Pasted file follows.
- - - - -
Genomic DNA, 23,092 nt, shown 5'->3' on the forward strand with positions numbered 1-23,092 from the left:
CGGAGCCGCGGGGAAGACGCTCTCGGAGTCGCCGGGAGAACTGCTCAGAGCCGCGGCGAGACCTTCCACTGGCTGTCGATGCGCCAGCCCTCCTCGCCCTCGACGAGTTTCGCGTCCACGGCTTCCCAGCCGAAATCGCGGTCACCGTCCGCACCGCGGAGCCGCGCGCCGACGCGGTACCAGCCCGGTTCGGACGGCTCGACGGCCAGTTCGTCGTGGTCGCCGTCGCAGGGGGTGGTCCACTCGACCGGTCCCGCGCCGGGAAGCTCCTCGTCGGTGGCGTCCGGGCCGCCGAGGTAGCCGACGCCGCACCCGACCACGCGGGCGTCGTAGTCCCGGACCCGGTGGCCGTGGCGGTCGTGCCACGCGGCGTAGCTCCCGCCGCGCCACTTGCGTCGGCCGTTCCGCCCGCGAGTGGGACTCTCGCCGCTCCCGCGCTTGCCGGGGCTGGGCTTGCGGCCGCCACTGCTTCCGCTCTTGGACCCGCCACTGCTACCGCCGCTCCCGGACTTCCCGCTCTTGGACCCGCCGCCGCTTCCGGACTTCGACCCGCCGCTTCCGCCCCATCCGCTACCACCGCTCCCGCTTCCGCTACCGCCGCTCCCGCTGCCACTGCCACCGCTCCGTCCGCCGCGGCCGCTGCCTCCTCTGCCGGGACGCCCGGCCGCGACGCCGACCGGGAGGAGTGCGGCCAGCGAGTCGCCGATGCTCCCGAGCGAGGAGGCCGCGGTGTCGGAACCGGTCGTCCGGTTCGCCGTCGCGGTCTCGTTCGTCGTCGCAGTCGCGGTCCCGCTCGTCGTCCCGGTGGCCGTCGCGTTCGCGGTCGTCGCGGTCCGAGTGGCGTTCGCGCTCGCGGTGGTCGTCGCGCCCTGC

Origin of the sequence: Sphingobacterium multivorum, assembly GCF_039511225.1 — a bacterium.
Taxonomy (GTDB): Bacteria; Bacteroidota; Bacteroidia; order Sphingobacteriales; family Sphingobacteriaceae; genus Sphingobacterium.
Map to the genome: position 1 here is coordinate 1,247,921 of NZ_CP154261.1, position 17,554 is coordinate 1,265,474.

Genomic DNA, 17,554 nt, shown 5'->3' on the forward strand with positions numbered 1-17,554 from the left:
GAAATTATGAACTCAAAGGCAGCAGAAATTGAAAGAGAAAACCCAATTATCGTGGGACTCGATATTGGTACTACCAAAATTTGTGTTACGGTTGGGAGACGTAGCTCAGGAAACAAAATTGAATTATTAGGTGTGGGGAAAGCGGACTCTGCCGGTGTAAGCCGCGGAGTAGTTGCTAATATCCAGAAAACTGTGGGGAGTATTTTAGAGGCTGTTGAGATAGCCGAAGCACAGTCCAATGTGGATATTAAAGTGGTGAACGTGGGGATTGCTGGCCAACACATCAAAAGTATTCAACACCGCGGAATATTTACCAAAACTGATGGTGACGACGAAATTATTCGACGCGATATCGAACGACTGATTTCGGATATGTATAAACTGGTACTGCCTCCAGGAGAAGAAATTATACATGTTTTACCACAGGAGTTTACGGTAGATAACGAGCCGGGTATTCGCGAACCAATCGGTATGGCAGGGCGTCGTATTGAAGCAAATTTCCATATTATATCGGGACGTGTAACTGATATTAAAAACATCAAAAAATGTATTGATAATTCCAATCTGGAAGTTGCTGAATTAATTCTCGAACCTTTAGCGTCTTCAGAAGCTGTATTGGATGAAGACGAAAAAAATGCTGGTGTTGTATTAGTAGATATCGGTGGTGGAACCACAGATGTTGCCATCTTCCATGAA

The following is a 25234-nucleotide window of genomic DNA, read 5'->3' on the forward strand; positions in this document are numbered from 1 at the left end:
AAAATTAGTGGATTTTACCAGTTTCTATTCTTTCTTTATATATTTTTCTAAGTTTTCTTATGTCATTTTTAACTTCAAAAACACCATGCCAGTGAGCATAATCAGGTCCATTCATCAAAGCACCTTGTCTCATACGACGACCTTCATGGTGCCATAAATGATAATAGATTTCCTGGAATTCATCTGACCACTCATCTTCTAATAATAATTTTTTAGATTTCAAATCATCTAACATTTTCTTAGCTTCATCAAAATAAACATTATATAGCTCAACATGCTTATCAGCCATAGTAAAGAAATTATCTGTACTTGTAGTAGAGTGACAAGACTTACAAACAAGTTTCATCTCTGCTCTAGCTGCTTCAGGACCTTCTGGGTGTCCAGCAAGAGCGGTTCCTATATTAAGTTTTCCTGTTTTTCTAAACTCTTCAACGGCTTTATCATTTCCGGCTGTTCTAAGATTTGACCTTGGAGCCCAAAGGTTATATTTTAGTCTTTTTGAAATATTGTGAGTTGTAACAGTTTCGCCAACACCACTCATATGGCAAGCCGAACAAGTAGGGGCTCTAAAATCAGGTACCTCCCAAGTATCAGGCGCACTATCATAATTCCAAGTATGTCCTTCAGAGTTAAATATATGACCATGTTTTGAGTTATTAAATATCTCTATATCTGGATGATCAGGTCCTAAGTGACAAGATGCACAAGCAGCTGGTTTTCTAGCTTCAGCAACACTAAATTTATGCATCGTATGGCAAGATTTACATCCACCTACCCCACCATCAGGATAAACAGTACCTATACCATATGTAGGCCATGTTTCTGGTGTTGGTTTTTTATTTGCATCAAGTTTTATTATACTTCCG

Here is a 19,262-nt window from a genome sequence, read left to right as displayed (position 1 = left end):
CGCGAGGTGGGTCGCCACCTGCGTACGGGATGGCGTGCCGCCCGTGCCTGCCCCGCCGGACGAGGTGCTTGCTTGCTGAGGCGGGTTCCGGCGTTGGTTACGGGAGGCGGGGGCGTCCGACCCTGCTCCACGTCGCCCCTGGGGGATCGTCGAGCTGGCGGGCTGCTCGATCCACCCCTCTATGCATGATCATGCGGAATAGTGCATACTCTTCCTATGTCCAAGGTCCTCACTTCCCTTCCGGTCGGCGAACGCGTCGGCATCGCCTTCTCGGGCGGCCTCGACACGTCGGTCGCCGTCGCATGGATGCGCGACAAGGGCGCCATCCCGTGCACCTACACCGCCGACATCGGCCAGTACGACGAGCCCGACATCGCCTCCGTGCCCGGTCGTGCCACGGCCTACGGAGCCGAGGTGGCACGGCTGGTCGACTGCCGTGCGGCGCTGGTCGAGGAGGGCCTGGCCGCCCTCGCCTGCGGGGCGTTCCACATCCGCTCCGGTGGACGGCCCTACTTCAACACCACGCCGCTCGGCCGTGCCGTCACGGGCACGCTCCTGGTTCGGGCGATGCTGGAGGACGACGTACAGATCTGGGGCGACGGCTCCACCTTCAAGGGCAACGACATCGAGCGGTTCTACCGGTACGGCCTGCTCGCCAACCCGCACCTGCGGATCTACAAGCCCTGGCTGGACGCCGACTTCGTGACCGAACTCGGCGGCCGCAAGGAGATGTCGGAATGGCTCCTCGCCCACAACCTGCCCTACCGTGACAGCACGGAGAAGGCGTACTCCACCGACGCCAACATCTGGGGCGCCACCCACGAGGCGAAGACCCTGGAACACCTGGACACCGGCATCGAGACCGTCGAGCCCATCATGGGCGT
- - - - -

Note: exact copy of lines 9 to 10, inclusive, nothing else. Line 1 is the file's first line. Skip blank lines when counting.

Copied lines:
AAAATTAGTGGATTTTACCAGTTTCTATTCTTTCTTTATATATTTTTCTAAGTTTTCTTATGTCATTTTTAACTTCAAAAACACCATGCCAGTGAGCATAATCAGGTCCATTCATCAAAGCACCTTGTCTCATACGACGACCTTCATGGTGCCATAAATGATAATAGATTTCCTGGAATTCATCTGACCACTCATCTTCTAATAATAATTTTTTAGATTTCAAATCATCTAACATTTTCTTAGCTTCATCAAAATAAACATTATATAGCTCAACATGCTTATCAGCCATAGTAAAGAAATTATCTGTACTTGTAGTAGAGTGACAAGACTTACAAACAAGTTTCATCTCTGCTCTAGCTGCTTCAGGACCTTCTGGGTGTCCAGCAAGAGCGGTTCCTATATTAAGTTTTCCTGTTTTTCTAAACTCTTCAACGGCTTTATCATTTCCGGCTGTTCTAAGATTTGACCTTGGAGCCCAAAGGTTATATTTTAGTCTTTTTGAAATATTGTGAGTTGTAACAGTTTCGCCAACACCACTCATATGGCAAGCCGAACAAGTAGGGGCTCTAAAATCAGGTACCTCCCAAGTATCAGGCGCACTATCATAATTCCAAGTATGTCCTTCAGAGTTAAATATATGACCATGTTTTGAGTTATTAAATATCTCTATATCTGGATGATCAGGTCCTAAGTGACAAGATGCACAAGCAGCTGGTTTTCTAGCTTCAGCAACACTAAATTTATGCATCGTATGGCAAGATTTACATCCACCTACCCCACCATCAGGATAAACAGTACCTATACCATATGTAGGCCATGTTTCTGGTGTTGGTTTTTTATTTGCATCAAGTTTTATTATACTTCCG

Here is a 19,262-nt window from a genome sequence, read left to right as displayed (position 1 = left end):